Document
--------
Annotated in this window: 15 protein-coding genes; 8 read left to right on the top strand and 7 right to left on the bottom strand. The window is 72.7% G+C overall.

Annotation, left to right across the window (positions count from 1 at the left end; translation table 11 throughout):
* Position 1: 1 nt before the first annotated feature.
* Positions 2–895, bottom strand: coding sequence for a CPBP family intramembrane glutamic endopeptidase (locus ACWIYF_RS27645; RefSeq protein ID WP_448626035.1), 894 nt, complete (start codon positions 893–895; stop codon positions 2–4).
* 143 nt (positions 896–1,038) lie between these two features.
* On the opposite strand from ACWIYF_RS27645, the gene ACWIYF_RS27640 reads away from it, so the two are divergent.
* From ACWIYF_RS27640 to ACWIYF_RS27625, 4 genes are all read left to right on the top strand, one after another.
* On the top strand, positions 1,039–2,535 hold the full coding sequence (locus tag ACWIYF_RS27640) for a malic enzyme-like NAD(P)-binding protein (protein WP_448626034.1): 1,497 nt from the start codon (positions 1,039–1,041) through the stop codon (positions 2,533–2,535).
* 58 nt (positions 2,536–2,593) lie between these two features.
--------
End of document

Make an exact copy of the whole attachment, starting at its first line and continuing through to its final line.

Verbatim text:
Annotated in this window: 15 protein-coding genes; 8 read left to right on the top strand and 7 right to left on the bottom strand. The window is 72.7% G+C overall.

Annotation, left to right across the window (positions count from 1 at the left end; translation table 11 throughout):
* Position 1: 1 nt before the first annotated feature.
* Positions 2–895, bottom strand: coding sequence for a CPBP family intramembrane glutamic endopeptidase (locus ACWIYF_RS27645; RefSeq protein ID WP_448626035.1), 894 nt, complete (start codon positions 893–895; stop codon positions 2–4).
* 143 nt (positions 896–1,038) lie between these two features.
* On the opposite strand from ACWIYF_RS27645, the gene ACWIYF_RS27640 reads away from it, so the two are divergent.
* From ACWIYF_RS27640 to ACWIYF_RS27625, 4 genes are all read left to right on the top strand, one after another.
* On the top strand, positions 1,039–2,535 hold the full coding sequence (locus tag ACWIYF_RS27640) for a malic enzyme-like NAD(P)-binding protein (protein WP_448626034.1): 1,497 nt from the start codon (positions 1,039–1,041) through the stop codon (positions 2,533–2,535).
* 58 nt (positions 2,536–2,593) lie between these two features.